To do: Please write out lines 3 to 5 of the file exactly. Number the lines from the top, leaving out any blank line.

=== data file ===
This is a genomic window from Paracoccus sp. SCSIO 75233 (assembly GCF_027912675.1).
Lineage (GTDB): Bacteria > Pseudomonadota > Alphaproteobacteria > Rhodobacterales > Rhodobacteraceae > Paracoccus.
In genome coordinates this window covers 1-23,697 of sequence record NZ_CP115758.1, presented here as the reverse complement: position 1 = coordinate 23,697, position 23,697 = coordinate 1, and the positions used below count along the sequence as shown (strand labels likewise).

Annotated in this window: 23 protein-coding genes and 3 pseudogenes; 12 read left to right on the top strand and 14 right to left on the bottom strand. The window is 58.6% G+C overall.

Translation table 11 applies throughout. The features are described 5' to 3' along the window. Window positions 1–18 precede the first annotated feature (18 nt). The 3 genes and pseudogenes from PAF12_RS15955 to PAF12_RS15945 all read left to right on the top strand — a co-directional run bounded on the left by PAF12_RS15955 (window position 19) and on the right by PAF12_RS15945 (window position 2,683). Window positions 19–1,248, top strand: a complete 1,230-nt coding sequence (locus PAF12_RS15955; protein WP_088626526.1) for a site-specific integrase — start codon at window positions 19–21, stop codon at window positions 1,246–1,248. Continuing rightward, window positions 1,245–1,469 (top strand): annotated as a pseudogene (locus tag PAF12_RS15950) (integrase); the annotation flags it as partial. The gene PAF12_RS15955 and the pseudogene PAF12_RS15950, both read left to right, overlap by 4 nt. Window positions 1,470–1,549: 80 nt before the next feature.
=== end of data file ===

In genome coordinates this window covers 1-23,697 of sequence record NZ_CP115758.1, presented here as the reverse complement: position 1 = coordinate 23,697, position 23,697 = coordinate 1, and the positions used below count along the sequence as shown (strand labels likewise).

Annotated in this window: 23 protein-coding genes and 3 pseudogenes; 12 read left to right on the top strand and 14 right to left on the bottom strand. The window is 58.6% G+C overall.

Translation table 11 applies throughout. The features are described 5' to 3' along the window. Window positions 1–18 precede the first annotated feature (18 nt). The 3 genes and pseudogenes from PAF12_RS15955 to PAF12_RS15945 all read left to right on the top strand — a co-directional run bounded on the left by PAF12_RS15955 (window position 19) and on the right by PAF12_RS15945 (window position 2,683). Window positions 19–1,248, top strand: a complete 1,230-nt coding sequence (locus PAF12_RS15955; protein WP_088626526.1) for a site-specific integrase — start codon at window positions 19–21, stop codon at window positions 1,246–1,248. Continuing rightward, window positions 1,245–1,469 (top strand): annotated as a pseudogene (locus tag PAF12_RS15950) (integrase); the annotation flags it as partial. The gene PAF12_RS15955 and the pseudogene PAF12_RS15950, both read left to right, overlap by 4 nt. Window positions 1,470–1,549: 80 nt before the next feature.